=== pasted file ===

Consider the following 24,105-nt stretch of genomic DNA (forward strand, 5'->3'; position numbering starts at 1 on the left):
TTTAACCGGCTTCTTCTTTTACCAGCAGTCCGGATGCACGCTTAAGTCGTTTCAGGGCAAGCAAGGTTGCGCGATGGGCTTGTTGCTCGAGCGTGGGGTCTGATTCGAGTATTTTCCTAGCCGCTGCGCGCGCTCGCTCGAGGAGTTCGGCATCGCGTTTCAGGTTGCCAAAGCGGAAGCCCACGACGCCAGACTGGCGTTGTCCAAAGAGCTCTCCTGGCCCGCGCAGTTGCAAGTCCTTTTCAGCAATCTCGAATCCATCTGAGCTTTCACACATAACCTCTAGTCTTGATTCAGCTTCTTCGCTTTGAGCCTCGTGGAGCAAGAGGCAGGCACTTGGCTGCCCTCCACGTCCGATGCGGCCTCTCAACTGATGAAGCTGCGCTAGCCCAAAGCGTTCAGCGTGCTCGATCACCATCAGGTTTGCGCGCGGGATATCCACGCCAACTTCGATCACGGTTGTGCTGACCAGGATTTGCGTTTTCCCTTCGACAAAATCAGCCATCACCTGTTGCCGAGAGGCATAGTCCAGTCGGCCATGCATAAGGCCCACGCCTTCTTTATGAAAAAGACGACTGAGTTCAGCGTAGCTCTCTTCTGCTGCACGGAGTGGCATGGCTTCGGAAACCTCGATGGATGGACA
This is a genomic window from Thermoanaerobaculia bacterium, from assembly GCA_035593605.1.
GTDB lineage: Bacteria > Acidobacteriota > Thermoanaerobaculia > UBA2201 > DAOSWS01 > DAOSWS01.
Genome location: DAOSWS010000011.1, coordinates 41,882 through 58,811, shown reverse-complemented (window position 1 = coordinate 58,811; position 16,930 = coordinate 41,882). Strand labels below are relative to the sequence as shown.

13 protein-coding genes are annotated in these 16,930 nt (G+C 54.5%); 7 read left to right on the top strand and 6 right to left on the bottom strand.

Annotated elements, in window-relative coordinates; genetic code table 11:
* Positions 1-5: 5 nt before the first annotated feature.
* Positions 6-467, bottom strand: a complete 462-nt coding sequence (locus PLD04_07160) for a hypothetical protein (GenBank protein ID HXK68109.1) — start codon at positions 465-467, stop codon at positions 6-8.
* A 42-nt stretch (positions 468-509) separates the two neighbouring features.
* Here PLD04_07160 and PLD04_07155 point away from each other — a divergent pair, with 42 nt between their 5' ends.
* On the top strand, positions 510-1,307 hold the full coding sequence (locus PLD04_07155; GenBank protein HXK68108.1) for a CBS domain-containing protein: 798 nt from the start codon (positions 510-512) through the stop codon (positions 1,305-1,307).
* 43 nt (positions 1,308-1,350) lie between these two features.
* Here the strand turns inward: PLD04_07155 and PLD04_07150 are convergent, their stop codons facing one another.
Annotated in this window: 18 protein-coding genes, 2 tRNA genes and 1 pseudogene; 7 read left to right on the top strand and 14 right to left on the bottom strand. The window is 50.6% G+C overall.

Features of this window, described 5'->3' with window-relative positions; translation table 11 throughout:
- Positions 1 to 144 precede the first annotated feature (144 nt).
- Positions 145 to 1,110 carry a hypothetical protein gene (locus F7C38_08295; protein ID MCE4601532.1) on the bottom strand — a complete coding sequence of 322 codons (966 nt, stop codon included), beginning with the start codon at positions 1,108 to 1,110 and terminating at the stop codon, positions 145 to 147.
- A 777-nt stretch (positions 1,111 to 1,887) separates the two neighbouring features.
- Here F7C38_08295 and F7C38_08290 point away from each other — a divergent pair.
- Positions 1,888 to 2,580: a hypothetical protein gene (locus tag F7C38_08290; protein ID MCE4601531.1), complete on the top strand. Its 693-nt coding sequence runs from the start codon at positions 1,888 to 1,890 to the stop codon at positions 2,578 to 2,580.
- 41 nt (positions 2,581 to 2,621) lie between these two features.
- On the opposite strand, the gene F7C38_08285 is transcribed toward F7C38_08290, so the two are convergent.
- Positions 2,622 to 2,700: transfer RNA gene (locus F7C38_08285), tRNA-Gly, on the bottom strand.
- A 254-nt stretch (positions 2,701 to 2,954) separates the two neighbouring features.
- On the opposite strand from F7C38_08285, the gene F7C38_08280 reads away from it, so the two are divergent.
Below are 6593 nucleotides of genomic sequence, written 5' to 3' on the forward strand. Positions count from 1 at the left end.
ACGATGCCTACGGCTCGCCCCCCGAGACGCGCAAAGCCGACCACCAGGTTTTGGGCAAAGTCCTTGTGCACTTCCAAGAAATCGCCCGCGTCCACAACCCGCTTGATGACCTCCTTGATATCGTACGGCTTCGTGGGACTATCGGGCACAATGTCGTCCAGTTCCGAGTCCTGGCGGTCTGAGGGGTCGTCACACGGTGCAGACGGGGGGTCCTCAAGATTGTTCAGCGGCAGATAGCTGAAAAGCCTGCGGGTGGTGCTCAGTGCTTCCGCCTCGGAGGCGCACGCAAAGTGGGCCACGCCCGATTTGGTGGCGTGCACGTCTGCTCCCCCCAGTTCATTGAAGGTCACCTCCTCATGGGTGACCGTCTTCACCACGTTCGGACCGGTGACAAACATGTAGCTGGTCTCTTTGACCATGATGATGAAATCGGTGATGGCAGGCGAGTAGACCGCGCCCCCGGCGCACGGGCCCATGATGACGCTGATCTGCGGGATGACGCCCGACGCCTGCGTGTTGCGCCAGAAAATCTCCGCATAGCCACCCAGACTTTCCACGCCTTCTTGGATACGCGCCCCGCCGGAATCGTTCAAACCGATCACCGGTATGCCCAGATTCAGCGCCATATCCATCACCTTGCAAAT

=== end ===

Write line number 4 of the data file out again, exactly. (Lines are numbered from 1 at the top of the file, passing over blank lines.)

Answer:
GTDB lineage: Bacteria > Acidobacteriota > Thermoanaerobaculia > UBA2201 > DAOSWS01 > DAOSWS01.